Those Pullman Blues, By David Perata

Those Pullman Blues: An Oral History Of The African-American Railroad Attendant, written by David Perata, likely offers the only detailed history of Pullman porters and their day-to-day life working aboard America's most celebrated passenger trains.  Most books covering the trains focus exclusively on the equipment, companies, and operations ranging from New York Central's 20th Century Limited to Santa Fe's Super Chief.  Mr. Perata's title highlights the workers as they speak in their own words what it was like aboard these trains and the hardships they endured.  In today's age the word "racist" or "racism" is thrown around quite liberally but during their time (pre-1971) these men endured such quite profoundly.

Led by New York Central 4-8-2 "Mohawk" #2873 the "Rexall Train" rolls through a rural grade crossing near Whitehall, Montana running eastbound along the Northern Pacific during June of 1936. This train was staffed by Pullman porters and is documented in Mr. Perata's book.

Between 1985 and 1987 author David Perata spent a great deal of time interviewing former employees to document what life was like for African American men working as porters,and in other positions, for the famous Pullman Company, long-time operator/owner of passenger rail cars and related services.  In all, Mr. Perata talked with more than a dozen individuals and many of their experiences are described within the book.  These accounts are largely presented in their own words and in great detail.  The book begins by offering a background and history of the Pullman Company, established by George C. Pullman in 1862 following the completion of his first car in 1859.  

He correctly foresaw the growing passenger rail travel market and the demand for high quality, luxurious services aboard trains.  He also realized that cheap labor was available to staff his cars following the freeing of many slaves in the post-Civil War era (in all there were four classifications for Pullman car attendants including busboy, sleeping car porter, cafe/food service attendant, and private car porter).  Unfortunately, as his company grew, wages did not, and the many African Americans employed by Pullman spent several decades attempting to fight the company in receiving better pay and working conditions.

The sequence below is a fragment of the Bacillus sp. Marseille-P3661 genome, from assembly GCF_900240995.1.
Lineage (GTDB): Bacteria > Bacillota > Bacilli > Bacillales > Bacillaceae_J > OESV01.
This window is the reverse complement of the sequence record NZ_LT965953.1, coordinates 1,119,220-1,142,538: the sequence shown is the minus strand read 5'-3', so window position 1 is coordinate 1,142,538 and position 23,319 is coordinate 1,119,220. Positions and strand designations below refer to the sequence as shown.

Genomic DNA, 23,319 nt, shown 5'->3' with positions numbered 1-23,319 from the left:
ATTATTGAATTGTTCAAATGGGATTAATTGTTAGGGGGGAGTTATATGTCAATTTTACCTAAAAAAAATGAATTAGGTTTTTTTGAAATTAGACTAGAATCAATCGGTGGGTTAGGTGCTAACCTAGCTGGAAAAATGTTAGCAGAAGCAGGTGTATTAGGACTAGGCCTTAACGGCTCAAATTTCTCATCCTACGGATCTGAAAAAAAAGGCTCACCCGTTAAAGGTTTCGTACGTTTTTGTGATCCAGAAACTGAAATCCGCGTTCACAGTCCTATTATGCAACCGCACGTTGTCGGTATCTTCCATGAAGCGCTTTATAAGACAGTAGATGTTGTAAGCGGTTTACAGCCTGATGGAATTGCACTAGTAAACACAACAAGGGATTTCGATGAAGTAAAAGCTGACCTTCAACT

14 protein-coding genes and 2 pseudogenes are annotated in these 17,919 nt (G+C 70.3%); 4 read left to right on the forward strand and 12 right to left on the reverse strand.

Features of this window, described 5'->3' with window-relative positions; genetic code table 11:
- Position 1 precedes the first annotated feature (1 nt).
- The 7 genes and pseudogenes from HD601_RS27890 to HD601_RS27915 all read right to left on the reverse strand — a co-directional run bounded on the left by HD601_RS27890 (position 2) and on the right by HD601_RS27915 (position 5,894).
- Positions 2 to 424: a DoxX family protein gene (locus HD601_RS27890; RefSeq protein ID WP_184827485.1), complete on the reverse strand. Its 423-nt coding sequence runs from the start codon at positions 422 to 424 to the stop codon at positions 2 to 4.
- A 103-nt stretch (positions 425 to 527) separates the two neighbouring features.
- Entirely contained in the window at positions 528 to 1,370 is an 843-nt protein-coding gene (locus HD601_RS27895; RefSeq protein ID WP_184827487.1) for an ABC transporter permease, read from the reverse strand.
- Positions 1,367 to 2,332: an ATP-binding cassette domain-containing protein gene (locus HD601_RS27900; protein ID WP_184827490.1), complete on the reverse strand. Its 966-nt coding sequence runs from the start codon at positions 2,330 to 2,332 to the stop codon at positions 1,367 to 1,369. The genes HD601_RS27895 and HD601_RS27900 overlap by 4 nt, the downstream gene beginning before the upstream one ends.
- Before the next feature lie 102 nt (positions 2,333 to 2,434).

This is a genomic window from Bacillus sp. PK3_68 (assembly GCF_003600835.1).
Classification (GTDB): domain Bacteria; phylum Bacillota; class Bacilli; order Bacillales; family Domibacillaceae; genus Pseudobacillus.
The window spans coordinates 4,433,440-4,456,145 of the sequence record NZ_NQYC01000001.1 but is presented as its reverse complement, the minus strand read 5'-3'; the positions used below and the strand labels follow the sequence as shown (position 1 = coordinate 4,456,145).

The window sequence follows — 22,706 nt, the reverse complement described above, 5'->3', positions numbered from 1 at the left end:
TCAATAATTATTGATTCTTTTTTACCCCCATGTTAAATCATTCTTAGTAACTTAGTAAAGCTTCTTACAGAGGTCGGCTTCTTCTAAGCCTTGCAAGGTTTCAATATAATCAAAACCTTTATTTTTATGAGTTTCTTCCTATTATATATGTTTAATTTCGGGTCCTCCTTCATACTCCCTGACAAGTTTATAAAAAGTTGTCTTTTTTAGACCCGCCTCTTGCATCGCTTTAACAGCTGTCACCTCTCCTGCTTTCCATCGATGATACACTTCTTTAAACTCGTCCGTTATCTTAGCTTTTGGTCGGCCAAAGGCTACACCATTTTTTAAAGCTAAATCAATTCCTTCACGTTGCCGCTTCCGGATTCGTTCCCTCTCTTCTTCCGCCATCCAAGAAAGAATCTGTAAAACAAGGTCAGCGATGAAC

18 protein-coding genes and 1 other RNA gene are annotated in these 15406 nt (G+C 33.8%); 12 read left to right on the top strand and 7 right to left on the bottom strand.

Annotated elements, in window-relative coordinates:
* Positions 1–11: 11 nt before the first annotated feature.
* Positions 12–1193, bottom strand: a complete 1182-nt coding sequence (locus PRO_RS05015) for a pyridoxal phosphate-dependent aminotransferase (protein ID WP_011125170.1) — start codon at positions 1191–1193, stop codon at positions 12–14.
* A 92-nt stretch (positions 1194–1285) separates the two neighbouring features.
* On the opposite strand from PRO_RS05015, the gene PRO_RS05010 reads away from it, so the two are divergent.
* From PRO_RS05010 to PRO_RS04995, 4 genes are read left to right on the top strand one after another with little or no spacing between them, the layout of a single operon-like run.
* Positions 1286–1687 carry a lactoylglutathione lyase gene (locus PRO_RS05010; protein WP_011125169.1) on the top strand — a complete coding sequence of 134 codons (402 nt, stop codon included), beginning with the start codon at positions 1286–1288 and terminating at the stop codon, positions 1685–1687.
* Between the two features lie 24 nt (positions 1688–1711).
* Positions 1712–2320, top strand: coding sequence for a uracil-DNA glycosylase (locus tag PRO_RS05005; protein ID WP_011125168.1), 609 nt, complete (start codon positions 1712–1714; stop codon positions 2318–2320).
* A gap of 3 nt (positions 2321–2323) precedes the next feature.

A company photo of Southern Pacific's southbound "Shasta Daylight" skirting Oregon's Lake Odell (a popular location to showcase the train for staged photos) led by an A-B-A set of E7s.

After years of abuse and poor earnings the porters finally managed to organize as the Brotherhood of Sleeping Car Porters in 1925, an organization entirely separate from the company.  Although not the first union organized by the porters (more about this fight is detailed in the book) it was the first to gain serious traction in representing them fairly and providing better pay and fairer treatment.  More improvements came with the Railway Labor Act passage in 1926, offering workers the right to organize and bargain.  Then, Franklin Roosevelt was elected president in 1933 and additional amendments were added to the act for additional worker protection.

After so many years of control, not surprisingly Pullman fought the new measures in court.  The company would eventually lose this fight and was forced to sit down with the Brotherhood on April 1, 1937.  While workers finally received long-sought wage increases and better hours they were still forced to endure racists comments and related actions from passengers.  In the era before efforts were established to curb this porters and Pullman's other African American employees largely had to take the abuse.  However, on occasion incidents (which usually sprang up after too much alcohol had been consumed) did occur when workers' frustration and anger boiled over.  No one likes to be disrespected and every worker dealt with the problem in his own way; some walked away while others confronted unruly patrons.

You can read about many of these incidents in Mr. Perata's book where those interviewed detail their experiences on board (most highlight trains of the west, the Southern Pacific in particular); some loved their careers while others found it as simply a job offering a way of living.  Among the various stories, both good and bad, you come to understand and realize what it was alike aboard a passenger train during the "Golden Era" of privatized service.  Today's nationalized Amtrak is sadly a mere shell of what railroads once offered the public; comfortable, high quality, luxurious trains that provided fabulous meals and were almost always on-time.

The Southern Pacific/Rock Island "Golden State" is seen here in a publicity photo taken sometime in the post-World War II era.

This is thanks largely to the tireless work of Pullman's car attendants who nearly always went out of their way to make sure a passenger's need(s) were met.  As former porter Jewel Brown accurately stated, "This is what made those great trains and railroads great; the type of service that was rendered by these Negro employees aboard.  The train itself was just a cold piece of steel."  For most of us who will never know what it was like to travel aboard these trains, "Those Pullman Blues" provides an in-depth look at the subject and experiences of Pullman's African American employees.  For more information about the book and ordering a copy please visit the link below.

Share Your Thoughts

Have your say about what you just read! Leave me a comment in the box below. Please note that while I strive to present the information as accurately as possible I am aware that there may be errors. If you have potential corrections the help is greatly appreciated.

Top Of Page

› Those Pullman Blues